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Top Marine Plywood Properties

This post is part of Plyco’s guide to Marine Plywood

Marine Plywood is specifically manufactured to thrive in water. It’s little surprise then, that with the engineering required to create these boards there are a number of interesting and important properties in each sheet. Many of these properties are practically invisible to the average person’s eye, so to help everyone understand just how much is packed into every Marine Plywood sheet we’ve put together an explanation of the top Marine Plywood properties.

Marine Plywood Brochure Download

Good Things Come in Threes

The three most important properties of any credible sheet of Marine Plywood are the correct glue, the absence of core gabs, and the face/veneer used with the board. Let’s start at the top with the glue. Marine Plywood is designed to handle water with aplomb, but to do this it needs the proper glue. Regular glues used in other forms of plywood, like a Premium Birch Plywood, have high quality glue but they aren’t waterproof. A regular glue being submerged in water is going to weaken and warp the plywood board, comprising the integrity of the watercraft. To counteract this, certified Marine Plywood sheets only use waterproof glue. These glues undergo stringent testing to make sure they’re perfect when it comes to performing.

Plyco's Hoop Pine AA Marine

Plyco's Hoop Pine AA Marine Plywood

Next up we have the absence of core gaps, which just might be even more important than a waterproof glue. Having the right glue is all well and good, but if your sheets have core gaps it’s definitely not going to save you; such gaps allow water to sneak up and seep inside of the board. If water manages to get into your board you’re in a bit of strife, as it will result in the plywood swelling up, de-laminating, warping, and most likely compromising the structural integrity of what you’re building.

The third of the most important properties in a great piece of Marine Ply is the face and veneer. To have a quality Marine Grade Plywood you need to have a quality face and veneer. At the top of the range, you’ll find products like our Hoop Pine AA Marine Plywood, which has an A-Grade face on the front AND back meaning it is the go-to option if you want to cover all your bases. You can also find products with B-Grade faces, like Pacific Maple Marine Plywood.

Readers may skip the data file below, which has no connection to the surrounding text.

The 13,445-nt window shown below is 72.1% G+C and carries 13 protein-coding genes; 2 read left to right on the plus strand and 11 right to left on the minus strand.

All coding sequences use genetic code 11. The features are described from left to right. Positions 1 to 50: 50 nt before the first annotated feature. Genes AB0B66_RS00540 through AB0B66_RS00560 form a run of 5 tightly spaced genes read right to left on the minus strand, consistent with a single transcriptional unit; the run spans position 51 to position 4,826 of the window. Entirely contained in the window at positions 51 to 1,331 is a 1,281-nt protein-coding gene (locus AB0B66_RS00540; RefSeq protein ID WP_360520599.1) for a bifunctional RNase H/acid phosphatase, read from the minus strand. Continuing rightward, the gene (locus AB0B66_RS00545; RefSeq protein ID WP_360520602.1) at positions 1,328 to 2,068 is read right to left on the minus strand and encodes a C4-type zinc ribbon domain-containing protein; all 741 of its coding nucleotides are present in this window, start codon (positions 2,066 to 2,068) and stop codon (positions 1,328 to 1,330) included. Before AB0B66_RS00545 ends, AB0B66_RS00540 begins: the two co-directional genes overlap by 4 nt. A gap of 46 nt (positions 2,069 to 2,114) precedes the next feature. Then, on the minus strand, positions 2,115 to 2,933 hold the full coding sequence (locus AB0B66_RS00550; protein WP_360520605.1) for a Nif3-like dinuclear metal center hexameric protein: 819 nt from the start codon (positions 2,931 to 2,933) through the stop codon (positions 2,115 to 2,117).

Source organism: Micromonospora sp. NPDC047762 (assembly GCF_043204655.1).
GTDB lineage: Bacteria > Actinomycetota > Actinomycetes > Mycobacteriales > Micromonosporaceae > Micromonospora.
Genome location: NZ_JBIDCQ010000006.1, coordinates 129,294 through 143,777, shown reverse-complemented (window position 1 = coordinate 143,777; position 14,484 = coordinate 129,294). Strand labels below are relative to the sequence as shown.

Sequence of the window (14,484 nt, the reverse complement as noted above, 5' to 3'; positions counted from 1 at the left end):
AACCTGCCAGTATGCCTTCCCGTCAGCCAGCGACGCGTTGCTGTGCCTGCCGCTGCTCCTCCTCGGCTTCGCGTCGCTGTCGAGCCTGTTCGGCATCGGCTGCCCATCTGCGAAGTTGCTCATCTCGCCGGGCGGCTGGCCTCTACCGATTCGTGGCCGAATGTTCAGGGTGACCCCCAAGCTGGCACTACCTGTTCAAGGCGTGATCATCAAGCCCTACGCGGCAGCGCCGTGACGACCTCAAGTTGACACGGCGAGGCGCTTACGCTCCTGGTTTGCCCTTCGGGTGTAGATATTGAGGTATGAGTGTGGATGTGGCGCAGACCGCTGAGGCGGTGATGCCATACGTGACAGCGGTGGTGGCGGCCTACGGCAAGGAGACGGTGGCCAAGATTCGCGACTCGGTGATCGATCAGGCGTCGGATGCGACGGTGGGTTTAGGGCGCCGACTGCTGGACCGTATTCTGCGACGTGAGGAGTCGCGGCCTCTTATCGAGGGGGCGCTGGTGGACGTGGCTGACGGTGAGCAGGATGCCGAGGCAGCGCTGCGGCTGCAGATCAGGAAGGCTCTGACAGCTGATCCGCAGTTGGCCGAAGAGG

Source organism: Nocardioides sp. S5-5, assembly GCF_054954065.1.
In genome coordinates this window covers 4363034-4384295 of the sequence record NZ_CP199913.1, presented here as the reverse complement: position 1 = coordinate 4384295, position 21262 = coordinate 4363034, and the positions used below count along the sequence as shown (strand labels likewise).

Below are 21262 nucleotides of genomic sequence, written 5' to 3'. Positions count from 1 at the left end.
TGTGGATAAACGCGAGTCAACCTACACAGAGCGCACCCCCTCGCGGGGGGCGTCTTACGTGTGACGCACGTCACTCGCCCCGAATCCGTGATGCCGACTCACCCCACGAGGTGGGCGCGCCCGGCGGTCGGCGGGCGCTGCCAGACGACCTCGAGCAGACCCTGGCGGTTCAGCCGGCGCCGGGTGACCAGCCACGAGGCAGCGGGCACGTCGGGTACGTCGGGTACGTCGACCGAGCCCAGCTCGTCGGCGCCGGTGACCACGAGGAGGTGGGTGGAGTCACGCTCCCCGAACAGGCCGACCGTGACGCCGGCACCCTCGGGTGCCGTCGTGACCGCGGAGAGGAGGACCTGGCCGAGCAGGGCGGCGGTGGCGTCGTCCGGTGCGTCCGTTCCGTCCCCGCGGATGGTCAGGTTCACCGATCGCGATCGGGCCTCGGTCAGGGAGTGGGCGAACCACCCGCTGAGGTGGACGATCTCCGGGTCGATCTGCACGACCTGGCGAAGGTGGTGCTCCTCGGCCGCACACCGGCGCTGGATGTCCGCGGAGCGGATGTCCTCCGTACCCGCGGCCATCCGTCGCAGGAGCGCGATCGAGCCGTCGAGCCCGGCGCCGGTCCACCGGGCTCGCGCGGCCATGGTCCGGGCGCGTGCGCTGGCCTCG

King of the High Seas

Wooden boat made from Plyco's Marine Plywood

Another standout property you’ll find in Marine Plywood is just how easily it handles being in the water, particularly when used for boat building. When a boat travels through water it comes under impact from plate action as well as any floating debris. To combat this, Marine Plywood is specifically designed to withstand and absorb these forces without losing any of its quality. Our Marine Ply is able to easily handle these conditions thanks to it being the closest plywood to solid wood, and actually goes one better as solid wood has defects that need to be graded out, while Marine Ply doesn’t.

Fungal Fighter

Closely related to the three key properties we mentioned earlier, sheets of Marine Plywood are superstars at fighting off fungal attacks. Moisture and water can be a breeding ground for fungal attacks to grow and take over your plywood. If you’re not careful this could actually destroy your plywood almost entirely. Obviously, as Marine Plywood is something that is designed to be around water constantly, it needs a way to protect itself from fungi. This plays back into having the highest quality face grade possible and not allowing water to tip-toe into the board’s inner workings.

These are just some of what we believe are the very best properties in our sheets of Marine Plywood here at Plyco. This isn't a comprehensive list of every single property though, because doing that would quite literally take us all day! If you’re eager to start your own Marine Plywood boat building or woodworking project you can head to Plyco’s online store to browse the entire range. If you’re looking to learn a little more, why not head over to our blog post to learn about the differences between Marine Plywood and Exterior Plywood?

Brandon Marlow
Brandon Marlow
Brandon is the Woodworking Wordsmith and Social Media Sage at Plyco HQ. Crafting copy for customer tutorials, inspiration and advice, Brandon builds and maintains Plyco's plywood knowledge base.

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